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Doubling numbers of children in nurseries and for CMs

(19 Posts)
breatheslowly Sat 12-Jan-13 10:57:21

At young nursery age a highly qualified member of staff can't change a nappy any quicker or cuddle a crying child more effectively. It is this type of 1 to 1 care that is needed for young children. At DD's nursery the staff have time to chat to her and interact with her as an individual and I value that more than having graduates caring for her at this age. The staff are all qualified or working towards qualifications, albeit level 2 & 3 rather than 4. I hope that her nursery retains the staffing levels they have at the moment and I am confident that they wouldn't reduce the fees even if they reduced the staffing numbers.

headzup Sat 12-Jan-13 10:37:30

I think is is a really bad thing. We should be championing the fact that our ratio is one of the lowest in the world, rather than seeing it as a negative thing. I think we need to change the perception that people working in the area are all not-academic. There is a lot of theory involved in childcare and eduction course. I needed 4 Cs in GCSEs to get onto my course and then did a HND, which requires 2 A levels or equivelent, which my first course was. I have also taken an A level in English and even my first course was more difficult than this. I have a 2 year old who goes to nursery 1 day a week currently and I feel the price I pay is well worth the care and attention he gets. I actually left childcare due to the low pay (although I worked in a school), but I am not convinced that in increasing the ratio all nurseries and childminders would lower their fees or that private nurseries would all significantly increase the wages of staff. It would probably be only the managers that gained.

Bonkerz Fri 11-Jan-13 22:36:29

As a childminder I am 6 months away from a degree in early years. Have over 15 years experience including being a nursery manager and I charge just £3 per hour. I won't be increasing the amount of children I care for because I like the quality of care I currently give and parents appreciate it. All childminders need to be level 3 in next year anyway which whilst it isn't degree level it's still trained and qualified. Higher ratios would mean a drop in care standards. It's difficult enough now ensuring safety of 3 under 1s ......... There is also the paperwork side of things. Currently I spend about 8-12 hours a month UNPAID completing paperwork!

CloudsAndTrees Fri 11-Jan-13 22:24:39

Meglet, I'm sure there are highly trained and educated staff at your dcs nursery. I don't mean to come across as if I though all nursery staff are uneducated.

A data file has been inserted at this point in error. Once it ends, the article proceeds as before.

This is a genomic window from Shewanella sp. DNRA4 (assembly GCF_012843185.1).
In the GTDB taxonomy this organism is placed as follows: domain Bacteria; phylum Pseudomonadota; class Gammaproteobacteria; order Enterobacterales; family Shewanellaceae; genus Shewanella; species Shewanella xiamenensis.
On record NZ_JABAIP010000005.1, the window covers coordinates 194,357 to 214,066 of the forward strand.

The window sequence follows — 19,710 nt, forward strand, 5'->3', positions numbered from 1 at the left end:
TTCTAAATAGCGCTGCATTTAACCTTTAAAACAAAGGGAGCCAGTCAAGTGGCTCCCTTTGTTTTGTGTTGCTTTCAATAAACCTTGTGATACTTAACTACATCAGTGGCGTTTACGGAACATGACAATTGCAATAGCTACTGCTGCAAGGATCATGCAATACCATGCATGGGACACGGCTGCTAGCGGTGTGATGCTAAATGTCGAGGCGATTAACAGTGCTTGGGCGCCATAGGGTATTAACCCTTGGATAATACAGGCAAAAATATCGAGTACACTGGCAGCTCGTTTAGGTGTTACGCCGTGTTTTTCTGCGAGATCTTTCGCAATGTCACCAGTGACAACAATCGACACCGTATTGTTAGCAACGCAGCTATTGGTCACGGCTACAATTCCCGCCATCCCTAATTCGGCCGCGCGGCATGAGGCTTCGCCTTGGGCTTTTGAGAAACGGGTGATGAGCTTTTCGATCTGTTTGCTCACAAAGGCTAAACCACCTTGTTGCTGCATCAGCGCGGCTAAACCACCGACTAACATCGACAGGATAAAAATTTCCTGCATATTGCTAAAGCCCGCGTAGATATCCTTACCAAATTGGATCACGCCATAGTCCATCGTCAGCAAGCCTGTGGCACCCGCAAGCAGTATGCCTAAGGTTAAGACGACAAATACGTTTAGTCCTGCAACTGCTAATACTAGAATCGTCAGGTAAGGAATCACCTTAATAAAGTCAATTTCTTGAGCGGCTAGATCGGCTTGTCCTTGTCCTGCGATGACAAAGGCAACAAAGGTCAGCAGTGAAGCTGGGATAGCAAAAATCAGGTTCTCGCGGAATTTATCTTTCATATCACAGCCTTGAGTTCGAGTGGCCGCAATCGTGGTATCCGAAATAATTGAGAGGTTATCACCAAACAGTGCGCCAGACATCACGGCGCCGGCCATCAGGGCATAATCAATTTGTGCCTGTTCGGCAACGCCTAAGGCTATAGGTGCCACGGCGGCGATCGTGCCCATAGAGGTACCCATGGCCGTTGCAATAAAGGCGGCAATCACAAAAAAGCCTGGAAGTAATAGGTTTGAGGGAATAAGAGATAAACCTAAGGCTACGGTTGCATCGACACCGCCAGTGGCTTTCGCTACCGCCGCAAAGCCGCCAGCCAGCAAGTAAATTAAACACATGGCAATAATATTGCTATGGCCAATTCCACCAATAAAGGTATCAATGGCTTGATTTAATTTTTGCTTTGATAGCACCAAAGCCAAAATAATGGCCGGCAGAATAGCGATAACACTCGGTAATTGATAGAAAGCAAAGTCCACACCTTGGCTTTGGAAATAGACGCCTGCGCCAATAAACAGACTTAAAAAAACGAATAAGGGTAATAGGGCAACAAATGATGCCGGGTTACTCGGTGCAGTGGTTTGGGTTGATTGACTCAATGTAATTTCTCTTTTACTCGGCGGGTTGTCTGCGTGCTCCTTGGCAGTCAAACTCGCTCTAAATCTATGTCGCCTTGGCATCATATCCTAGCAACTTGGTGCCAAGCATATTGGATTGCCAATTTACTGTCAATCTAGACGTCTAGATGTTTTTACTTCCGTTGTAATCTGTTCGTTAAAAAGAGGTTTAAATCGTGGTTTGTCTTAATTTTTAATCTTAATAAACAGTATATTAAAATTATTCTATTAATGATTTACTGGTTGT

I know that they have to have at least on person trained to degree level in Early Years on the premises, and at least some have to have other childcare qualifications. I think the number of trained staff and the levels they are trained to is affected by the number of children, I can't remember.

ReallyTired Fri 11-Jan-13 22:06:01

I can see the sense in reducing ratios for school aged children. It is crazy that an after school club has to have a ratio of 1 to 8. School children do not need that level of care unless they are on an outing. It seemed stupid to be that two TAs could teach after a class of 30 for a day, but were not allowed to baby sit more than 16 children for two hours.

Meglet Fri 11-Jan-13 19:06:25

poppyK you'd all need sodding great big buses if you had more kids!

The logistics would make it impossible.

clouds some of the staff at the DC's nursery are well educated (one has just completed a degree in childcare the others are studying) and some are mothers.

PoppyK Fri 11-Jan-13 11:42:54

I'm a childminder and would be extremely reluctant to take on more children, for all sorts of reasons (school run is hard enough work as it is, wouldn't be able to get them all out safely if there was a fire, etc.). If I did, I certainly wouldn't be dropping my rates and taking on all that extra work for the same pittance amount of money.

CloudsAndTrees Fri 11-Jan-13 11:40:24

Nancy, do you include pre school staff and childminders in that?

Full time nurseries that provide childcare can attract uneducated staff, and in many instances, I would agree I wouldn't trust them with my children. But pre school staff and childminders often attract highly educated Mothers who either want to earn some extra money while they look after their own children, or who are looking to fill their time when their own children are old enough to be at school but still want to be around after school and in holidays.